The biggest laugh line I ever delivered was when I told a group of some 300 women at a big Atlantic event in Washington that my husband believes in Santa Claus. Why wouldn’t he? The stockings appeared on Christmas Eve and were magically filled Christmas morning; little elves decorated the tree and put perfectly wrapped gifts beneath it; wonderful smells emanated from the kitchen as Christmas cookies were baked and Christmas meals planned and shopped for; most items on the kids’ Christmas lists were delivered without ever being ordered, if not by reindeer then at least by Amazon.
For many years when our sons were little, my husband would look up sometime in early December and comment in a surprised tone that I seemed tense. And I would explode. I mean EXPLODE. He was genuinely oblivious to the endless lists and extra hours spent decorating, planning, ordering, and nagging. (Have you gotten a gift for your assistant? For your great-aunt Maude? Contrary to popular belief, most of us do not actually enjoy nagging.) To top it all off, when we actually got down to preparing Christmas dinner, with him as the principal cook and lots of relatives helping in various ways, he would routinely accuse me of not doing anything, just managing. Without that planning and direction, of course, nothing would happen at all.
Things changed because of a vacation. He is in charge of family trips, which he spends countless hours planning, organizing, and executing—hours that I don’t really see or give him enough credit for. The boys and I follow happily in his wake, leaving for the airport when he tells us we must leave and looking to him to get us to the gate, the cab, the hotel, and the various sights he has researched and arranged for us to see. He is often stressed and even a bit snappish along the way, even though we do everything he tells us to. In the midst of all this, I am prone to telling him to relax—after all, we’re on vacation!
One summer, as we were following this pattern, I pointed out that he seemed tense, and then it was his turn to explode. In the ensuing discussion, I pointed out that the way he was feeling was exactly the way I felt during the holidays, when he drifted blithely along—doing whatever I asked him to do but never initiating anything. We both had an epiphany and are now more understanding and appreciative of just how much work the other puts in.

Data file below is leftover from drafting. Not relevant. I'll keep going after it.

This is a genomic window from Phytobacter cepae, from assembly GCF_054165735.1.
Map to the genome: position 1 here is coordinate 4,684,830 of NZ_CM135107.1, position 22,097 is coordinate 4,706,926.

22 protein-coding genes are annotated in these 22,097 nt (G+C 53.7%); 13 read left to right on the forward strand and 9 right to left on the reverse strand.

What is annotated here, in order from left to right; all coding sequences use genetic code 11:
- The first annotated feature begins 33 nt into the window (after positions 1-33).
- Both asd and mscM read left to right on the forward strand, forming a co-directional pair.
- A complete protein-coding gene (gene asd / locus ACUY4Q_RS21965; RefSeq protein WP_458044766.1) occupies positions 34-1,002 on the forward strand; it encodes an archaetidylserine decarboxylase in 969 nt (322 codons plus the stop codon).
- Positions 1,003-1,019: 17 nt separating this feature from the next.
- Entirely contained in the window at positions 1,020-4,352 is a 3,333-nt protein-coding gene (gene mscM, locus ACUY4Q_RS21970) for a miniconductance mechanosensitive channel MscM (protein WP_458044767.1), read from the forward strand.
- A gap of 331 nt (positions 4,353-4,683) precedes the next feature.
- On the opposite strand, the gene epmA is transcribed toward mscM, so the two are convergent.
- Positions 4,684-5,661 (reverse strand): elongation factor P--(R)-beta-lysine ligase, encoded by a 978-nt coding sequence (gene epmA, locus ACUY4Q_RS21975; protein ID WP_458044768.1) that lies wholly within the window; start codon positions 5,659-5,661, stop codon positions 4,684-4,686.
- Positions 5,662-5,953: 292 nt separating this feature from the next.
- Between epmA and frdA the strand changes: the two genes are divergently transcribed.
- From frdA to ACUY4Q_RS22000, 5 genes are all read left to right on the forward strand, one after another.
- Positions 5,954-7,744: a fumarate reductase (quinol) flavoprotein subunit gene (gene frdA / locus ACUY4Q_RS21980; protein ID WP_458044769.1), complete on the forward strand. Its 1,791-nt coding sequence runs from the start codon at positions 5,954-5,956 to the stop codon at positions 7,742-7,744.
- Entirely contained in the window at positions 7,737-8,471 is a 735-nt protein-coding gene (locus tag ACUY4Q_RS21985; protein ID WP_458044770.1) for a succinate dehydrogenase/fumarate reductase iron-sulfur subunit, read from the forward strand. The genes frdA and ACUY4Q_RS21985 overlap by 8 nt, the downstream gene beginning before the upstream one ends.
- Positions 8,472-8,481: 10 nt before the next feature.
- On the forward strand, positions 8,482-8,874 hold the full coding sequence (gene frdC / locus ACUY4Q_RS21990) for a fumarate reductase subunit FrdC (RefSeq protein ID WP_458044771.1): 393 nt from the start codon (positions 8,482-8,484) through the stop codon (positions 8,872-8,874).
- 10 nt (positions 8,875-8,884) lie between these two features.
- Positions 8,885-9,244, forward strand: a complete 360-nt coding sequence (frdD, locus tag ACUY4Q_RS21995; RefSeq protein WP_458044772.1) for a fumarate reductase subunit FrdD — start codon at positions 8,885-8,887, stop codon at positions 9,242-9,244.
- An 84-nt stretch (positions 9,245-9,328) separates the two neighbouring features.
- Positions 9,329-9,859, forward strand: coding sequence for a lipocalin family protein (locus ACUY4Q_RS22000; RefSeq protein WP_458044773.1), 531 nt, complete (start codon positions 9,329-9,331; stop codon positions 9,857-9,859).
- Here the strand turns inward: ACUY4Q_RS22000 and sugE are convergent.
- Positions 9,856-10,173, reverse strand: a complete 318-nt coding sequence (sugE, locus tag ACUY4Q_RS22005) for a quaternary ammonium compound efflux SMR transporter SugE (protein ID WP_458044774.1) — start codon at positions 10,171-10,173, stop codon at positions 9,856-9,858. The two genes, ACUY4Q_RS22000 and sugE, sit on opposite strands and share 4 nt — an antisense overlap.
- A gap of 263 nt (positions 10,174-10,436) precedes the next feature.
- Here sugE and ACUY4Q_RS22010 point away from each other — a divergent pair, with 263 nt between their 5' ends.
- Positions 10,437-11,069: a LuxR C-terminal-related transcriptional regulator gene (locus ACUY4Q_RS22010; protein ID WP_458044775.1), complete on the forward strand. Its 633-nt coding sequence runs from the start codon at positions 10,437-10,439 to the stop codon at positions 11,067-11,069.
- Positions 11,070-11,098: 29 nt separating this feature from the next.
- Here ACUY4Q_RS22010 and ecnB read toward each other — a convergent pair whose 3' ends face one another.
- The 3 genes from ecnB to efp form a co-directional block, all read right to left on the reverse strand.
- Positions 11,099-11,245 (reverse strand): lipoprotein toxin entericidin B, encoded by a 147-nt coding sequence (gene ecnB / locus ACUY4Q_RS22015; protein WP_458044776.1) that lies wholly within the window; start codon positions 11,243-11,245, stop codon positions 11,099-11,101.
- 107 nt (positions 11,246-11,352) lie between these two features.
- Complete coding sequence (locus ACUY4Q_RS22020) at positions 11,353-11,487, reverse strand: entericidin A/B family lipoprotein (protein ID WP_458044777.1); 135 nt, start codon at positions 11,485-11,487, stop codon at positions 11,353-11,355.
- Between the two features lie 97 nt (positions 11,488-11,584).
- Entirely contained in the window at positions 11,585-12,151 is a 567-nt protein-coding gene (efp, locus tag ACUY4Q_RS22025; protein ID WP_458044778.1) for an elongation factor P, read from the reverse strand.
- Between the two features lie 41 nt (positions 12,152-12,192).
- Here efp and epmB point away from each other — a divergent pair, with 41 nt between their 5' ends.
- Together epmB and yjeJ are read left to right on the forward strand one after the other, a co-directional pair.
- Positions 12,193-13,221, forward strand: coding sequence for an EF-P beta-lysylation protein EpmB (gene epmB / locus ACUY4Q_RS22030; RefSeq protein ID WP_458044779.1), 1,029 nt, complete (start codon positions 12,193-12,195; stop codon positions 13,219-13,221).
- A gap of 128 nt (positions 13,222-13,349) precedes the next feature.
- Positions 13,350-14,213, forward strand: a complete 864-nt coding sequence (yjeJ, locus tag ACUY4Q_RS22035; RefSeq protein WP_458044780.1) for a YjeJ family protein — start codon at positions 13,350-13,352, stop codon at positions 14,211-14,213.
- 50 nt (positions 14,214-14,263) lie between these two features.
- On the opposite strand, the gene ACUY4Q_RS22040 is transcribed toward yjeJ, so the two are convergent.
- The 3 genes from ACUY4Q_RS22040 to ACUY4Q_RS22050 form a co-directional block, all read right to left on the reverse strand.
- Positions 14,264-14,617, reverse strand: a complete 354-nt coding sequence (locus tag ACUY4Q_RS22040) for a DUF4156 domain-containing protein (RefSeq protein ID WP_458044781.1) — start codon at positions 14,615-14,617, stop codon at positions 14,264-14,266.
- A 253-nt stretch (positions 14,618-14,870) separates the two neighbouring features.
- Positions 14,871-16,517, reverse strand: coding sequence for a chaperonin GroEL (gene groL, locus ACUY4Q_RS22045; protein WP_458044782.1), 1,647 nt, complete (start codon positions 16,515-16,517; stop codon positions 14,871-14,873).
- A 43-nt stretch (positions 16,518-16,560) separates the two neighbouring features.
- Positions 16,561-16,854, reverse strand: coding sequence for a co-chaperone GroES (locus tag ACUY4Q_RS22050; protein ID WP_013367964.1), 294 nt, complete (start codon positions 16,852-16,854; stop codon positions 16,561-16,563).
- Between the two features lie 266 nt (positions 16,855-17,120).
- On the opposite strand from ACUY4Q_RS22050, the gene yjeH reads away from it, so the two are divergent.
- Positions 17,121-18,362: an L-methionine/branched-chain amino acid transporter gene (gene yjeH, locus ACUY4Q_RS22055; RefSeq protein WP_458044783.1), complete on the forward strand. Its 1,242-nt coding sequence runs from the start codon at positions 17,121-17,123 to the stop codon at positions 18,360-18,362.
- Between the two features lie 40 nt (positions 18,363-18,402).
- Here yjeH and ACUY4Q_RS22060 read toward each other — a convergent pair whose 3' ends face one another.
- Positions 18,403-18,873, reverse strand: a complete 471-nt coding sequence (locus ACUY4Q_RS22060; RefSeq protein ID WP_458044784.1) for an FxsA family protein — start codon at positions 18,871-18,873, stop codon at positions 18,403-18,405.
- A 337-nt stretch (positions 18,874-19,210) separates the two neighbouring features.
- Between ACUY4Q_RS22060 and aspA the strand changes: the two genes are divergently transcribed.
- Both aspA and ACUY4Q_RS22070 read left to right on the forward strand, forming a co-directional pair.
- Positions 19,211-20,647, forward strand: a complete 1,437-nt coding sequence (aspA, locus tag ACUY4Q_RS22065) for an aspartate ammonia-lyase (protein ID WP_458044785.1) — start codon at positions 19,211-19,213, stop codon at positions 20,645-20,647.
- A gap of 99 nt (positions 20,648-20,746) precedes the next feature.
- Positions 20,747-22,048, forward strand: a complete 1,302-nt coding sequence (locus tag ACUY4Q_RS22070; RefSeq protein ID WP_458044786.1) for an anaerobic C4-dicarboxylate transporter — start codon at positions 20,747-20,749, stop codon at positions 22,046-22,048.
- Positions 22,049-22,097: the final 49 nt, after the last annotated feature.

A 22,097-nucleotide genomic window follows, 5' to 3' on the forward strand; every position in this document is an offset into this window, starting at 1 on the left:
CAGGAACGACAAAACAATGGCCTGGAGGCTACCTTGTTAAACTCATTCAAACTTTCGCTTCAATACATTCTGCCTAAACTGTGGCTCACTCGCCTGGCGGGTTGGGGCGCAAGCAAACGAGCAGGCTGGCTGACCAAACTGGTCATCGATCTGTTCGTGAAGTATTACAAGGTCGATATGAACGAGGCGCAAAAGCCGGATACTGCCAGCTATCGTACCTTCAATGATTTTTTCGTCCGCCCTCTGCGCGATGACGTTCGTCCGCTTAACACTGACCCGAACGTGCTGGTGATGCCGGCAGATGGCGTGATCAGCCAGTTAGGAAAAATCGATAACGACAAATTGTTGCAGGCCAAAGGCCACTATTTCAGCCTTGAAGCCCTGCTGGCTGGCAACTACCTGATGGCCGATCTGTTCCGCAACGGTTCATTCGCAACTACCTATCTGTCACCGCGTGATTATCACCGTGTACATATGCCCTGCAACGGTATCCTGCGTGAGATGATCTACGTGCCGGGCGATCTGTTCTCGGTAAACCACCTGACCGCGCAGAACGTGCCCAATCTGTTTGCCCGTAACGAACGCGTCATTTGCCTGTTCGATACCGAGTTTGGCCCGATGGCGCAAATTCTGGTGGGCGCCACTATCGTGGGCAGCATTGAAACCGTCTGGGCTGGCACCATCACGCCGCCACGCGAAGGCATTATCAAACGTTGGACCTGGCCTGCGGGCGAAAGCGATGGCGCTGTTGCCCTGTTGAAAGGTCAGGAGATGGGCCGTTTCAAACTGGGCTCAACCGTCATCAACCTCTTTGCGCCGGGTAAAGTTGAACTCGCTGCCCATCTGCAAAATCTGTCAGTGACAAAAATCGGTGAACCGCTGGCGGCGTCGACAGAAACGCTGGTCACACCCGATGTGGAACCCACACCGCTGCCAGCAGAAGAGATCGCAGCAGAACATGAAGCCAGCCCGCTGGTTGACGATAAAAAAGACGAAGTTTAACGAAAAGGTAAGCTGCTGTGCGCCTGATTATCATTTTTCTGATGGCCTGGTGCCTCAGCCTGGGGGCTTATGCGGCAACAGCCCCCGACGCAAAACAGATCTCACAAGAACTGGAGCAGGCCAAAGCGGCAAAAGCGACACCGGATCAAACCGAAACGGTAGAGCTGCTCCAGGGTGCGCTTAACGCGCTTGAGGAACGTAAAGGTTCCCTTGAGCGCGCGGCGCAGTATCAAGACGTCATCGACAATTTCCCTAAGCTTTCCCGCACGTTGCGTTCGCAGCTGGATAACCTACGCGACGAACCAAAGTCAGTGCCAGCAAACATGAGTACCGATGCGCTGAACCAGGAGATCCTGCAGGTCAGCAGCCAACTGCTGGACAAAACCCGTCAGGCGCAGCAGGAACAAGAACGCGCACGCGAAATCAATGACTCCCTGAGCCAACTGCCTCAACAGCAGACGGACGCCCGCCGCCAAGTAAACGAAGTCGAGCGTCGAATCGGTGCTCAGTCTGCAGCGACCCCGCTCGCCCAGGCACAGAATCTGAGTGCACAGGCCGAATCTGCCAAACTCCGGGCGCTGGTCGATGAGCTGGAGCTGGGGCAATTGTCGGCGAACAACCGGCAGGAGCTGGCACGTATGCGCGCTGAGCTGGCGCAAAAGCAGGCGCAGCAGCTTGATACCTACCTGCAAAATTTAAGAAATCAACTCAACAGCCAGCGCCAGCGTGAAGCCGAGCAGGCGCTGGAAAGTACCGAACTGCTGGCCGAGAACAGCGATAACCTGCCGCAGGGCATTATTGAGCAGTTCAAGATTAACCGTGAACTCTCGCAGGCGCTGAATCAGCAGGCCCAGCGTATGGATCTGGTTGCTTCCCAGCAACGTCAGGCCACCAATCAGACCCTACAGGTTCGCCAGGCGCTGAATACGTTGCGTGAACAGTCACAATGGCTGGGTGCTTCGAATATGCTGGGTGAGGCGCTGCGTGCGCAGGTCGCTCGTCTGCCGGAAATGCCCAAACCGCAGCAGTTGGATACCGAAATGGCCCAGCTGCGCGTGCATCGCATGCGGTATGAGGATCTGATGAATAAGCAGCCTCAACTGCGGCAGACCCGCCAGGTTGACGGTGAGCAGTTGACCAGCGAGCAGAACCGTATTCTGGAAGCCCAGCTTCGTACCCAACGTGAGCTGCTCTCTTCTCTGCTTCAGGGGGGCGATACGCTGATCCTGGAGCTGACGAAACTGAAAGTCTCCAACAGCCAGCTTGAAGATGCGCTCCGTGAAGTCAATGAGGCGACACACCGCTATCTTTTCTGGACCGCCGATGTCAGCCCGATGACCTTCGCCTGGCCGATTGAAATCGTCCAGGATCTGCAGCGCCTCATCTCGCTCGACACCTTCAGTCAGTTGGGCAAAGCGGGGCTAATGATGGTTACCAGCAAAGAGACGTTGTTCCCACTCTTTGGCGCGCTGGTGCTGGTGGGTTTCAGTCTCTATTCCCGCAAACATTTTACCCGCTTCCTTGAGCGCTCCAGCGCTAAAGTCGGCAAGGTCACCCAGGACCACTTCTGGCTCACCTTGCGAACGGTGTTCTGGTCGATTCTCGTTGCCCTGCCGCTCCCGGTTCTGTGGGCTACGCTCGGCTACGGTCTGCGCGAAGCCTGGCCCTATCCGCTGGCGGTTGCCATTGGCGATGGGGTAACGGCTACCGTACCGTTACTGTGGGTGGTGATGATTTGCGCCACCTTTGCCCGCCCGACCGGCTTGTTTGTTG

He now takes items off my list, or even makes his own list, but with a twist. When we decorate the Christmas tree together, truly together, he rejects many of the ornaments I have found and ordered over the years as tacky. He now finds things for the kids’ stockings on his own initiative (in our family everyone gets a stocking forever), with the result that our sons laugh as they pull out gifts alternating between an iTunes giftcard (Mom), an anthology of modern drama for our actor son (Dad), cute socks and candy (Mom), CDs of a selection of classical pianists for our musician son (Dad), posters of 100 craft beers or 100 rap musicians (Mom), reproductions of commedia dell’arte prints (Dad).
I once would have told him that intellectual self-improvement is not really what stockings are supposed to be about. But now I know and accept: If he is going to do things, he will have his own ideas about how they should be done. If I want them done differently, I can do them myself. Moreover, if I leave it up to him, some things won’t get done at all. He really doesn’t care if the mantel is decorated or if we have special pastries for Christmas breakfast, for instance. So if I’m doing them, I’m doing them not for him but for myself.
And now, when he introduces his own holiday traditions—like wrapping everything in stockings, which is his family’s tradition—I have to be prepared to accept his ideas, just as he accepts mine.
That’s what marital equality actually looks like—at the holidays and throughout the year. Not micromanaging, but letting go. Trusting. Sharing. Accepting. Believing, if not in Santa Claus, then at least in your mate’s ability to make the holidays happen without your supervision. That leap of faith can make its own magic.